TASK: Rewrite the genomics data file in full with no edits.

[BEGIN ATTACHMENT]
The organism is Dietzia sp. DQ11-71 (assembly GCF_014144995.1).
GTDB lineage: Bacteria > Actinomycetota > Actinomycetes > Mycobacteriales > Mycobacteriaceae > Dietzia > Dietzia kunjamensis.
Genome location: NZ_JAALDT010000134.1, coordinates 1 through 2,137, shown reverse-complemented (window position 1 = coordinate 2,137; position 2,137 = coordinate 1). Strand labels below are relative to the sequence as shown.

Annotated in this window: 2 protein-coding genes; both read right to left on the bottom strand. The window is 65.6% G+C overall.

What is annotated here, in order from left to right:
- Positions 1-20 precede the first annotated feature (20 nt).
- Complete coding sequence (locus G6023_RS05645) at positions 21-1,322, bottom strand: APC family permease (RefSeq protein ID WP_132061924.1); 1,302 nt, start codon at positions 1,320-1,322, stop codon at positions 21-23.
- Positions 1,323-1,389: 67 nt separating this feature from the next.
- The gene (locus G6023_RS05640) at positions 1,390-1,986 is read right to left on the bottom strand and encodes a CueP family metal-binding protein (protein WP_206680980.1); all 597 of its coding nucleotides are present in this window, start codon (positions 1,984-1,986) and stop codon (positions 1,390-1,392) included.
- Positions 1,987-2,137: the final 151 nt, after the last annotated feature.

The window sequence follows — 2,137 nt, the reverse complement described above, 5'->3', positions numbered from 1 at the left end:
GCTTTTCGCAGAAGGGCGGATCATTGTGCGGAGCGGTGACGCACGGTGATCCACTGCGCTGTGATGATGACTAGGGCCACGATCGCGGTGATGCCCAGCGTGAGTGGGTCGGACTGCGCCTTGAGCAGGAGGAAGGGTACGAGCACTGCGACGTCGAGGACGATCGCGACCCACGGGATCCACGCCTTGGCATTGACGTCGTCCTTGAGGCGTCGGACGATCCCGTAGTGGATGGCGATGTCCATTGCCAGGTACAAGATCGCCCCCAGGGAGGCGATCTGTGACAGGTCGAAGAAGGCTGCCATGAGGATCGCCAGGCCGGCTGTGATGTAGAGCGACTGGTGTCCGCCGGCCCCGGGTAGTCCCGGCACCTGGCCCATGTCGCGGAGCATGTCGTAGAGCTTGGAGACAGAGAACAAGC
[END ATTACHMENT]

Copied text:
The organism is Dietzia sp. DQ11-71 (assembly GCF_014144995.1).
GTDB lineage: Bacteria > Actinomycetota > Actinomycetes > Mycobacteriales > Mycobacteriaceae > Dietzia > Dietzia kunjamensis.
Genome location: NZ_JAALDT010000134.1, coordinates 1 through 2,137, shown reverse-complemented (window position 1 = coordinate 2,137; position 2,137 = coordinate 1). Strand labels below are relative to the sequence as shown.

Annotated in this window: 2 protein-coding genes; both read right to left on the bottom strand. The window is 65.6% G+C overall.

What is annotated here, in order from left to right:
- Positions 1-20 precede the first annotated feature (20 nt).
- Complete coding sequence (locus G6023_RS05645) at positions 21-1,322, bottom strand: APC family permease (RefSeq protein ID WP_132061924.1); 1,302 nt, start codon at positions 1,320-1,322, stop codon at positions 21-23.
- Positions 1,323-1,389: 67 nt separating this feature from the next.
- The gene (locus G6023_RS05640) at positions 1,390-1,986 is read right to left on the bottom strand and encodes a CueP family metal-binding protein (protein WP_206680980.1); all 597 of its coding nucleotides are present in this window, start codon (positions 1,984-1,986) and stop codon (positions 1,390-1,392) included.
- Positions 1,987-2,137: the final 151 nt, after the last annotated feature.

The window sequence follows — 2,137 nt, the reverse complement described above, 5'->3', positions numbered from 1 at the left end:
GCTTTTCGCAGAAGGGCGGATCATTGTGCGGAGCGGTGACGCACGGTGATCCACTGCGCTGTGATGATGACTAGGGCCACGATCGCGGTGATGCCCAGCGTGAGTGGGTCGGACTGCGCCTTGAGCAGGAGGAAGGGTACGAGCACTGCGACGTCGAGGACGATCGCGACCCACGGGATCCACGCCTTGGCATTGACGTCGTCCTTGAGGCGTCGGACGATCCCGTAGTGGATGGCGATGTCCATTGCCAGGTACAAGATCGCCCCCAGGGAGGCGATCTGTGACAGGTCGAAGAAGGCTGCCATGAGGATCGCCAGGCCGGCTGTGATGTAGAGCGACTGGTGTCCGCCGGCCCCGGGTAGTCCCGGCACCTGGCCCATGTCGCGGAGCATGTCGTAGAGCTTGGAGACAGAGAACAAGC